Other times, not so much. There’s no reason anyone should ever get shot at the movies, sure. But there’s also no reason anyone should ever talk on the phone, even if it’s to answer a phone that should have been turned off in the first place by saying: “I can’t talk! I’m at a movie!” There’s no reason anyone should ever send or read a text message. There’s no reason anyone should ever tear open a box of candy during the opening credits when there have been 30 minutes of noisy ads and trailers beforehand. There’s no reason why anyone who misses one line of dialogue should cause his or her neighbors to miss five lines more by loudly asking: “What did he say?” There’s no reason why anyone should attempt to show off by announcing who the killer is five seconds before the detective is about to tell us (guess what: we all figured it out 10 minutes ago … shut up!). There’s no reason why anyone seeing a classic movie at a revival house should recite the dialogue along with the main character. And if any of these things happen, there’s no reason I should have to tell you to shut up once. And there’s certainly no reason I should have to tell you to shut up twice.
Poor movie behavior is sometimes as memorable as the film itself. I still haven’t forgotten the dolts behind me at Forrest Gump who talked through the movie as if it required footnotes (“It’s the Watergate break-in!” “Those are the letters from Jenny!”). Nor have I forgotten the disruption caused by a woman at Schindler’s List who got up from her middle-of-the-row seat halfway through the film to go get her popcorn bucket filled. If a Holocaust movie can’t make you lose your appetite, what can? Then again, Schindler’s List also provided me with my most cherished movie-going moment: watching perfect strangers hug one another after the credits. Over the years, I’ve sat with countless audiences that have been reduced to tears, but that’s the one and only time I’ve seen a movie inspire immediate acts of compassion. It was touching.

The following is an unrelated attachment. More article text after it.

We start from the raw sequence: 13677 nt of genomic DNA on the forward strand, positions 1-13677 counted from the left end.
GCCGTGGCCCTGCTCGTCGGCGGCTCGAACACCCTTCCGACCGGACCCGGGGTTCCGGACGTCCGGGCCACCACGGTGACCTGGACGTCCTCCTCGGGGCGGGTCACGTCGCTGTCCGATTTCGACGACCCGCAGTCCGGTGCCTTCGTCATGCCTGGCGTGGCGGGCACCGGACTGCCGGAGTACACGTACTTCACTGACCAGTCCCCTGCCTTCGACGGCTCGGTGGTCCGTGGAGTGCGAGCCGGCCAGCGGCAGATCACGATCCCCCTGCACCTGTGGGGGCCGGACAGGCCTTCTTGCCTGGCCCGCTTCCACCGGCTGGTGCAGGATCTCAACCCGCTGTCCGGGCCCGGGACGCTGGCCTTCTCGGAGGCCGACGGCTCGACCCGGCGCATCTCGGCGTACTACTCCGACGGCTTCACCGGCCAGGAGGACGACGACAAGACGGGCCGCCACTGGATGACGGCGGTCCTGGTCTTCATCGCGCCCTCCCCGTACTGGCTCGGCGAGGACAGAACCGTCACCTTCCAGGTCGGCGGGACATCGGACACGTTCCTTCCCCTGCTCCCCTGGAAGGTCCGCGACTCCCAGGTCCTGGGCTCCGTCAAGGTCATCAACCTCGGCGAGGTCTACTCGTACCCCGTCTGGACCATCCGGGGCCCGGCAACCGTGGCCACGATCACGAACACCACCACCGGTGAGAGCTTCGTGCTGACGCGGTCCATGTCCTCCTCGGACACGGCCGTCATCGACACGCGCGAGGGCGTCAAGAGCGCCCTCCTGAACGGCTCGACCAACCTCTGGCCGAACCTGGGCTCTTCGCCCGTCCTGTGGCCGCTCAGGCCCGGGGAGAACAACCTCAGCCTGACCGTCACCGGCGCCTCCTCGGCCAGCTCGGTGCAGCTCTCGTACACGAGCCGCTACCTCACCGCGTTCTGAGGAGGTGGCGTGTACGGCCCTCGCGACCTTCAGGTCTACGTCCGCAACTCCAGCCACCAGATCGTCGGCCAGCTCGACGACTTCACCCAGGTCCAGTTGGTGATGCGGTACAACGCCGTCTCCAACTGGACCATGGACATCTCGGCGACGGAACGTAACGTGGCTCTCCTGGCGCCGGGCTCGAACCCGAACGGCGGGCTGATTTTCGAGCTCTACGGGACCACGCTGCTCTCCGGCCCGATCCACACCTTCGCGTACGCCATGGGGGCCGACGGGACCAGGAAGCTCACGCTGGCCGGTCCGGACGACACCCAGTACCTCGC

I know all movie-going experiences can’t be special. (This year my favorite, beyond the aforementioned WALL-E, was the supercharged atmosphere of two opening-weekend showings of The Dark Knight.) But I’d settle for uneventful. So if you’re an obnoxious movie-goer, please stop. And if you’re not sure whether you’re an obnoxious movie-goer, consider what The Office creator Ricky Gervais said about Michael Scott, the tragically self-unaware boss played by Steve Carell: “Everyone has known a Michael Scott. If you haven’t known a Michael Scott, it means you are Michael Scott.” Indeed.
Put in movie-going terms: If you’ve been to the movies lately and haven’t been entirely appalled at the behavior of someone nearby, you might very well be part of the problem. Or else you’re just far more patient than I am. And I think I’m pretty damn patient. Still, it’s probably a good idea that I don’t start carrying a gun, for everyone’s sake.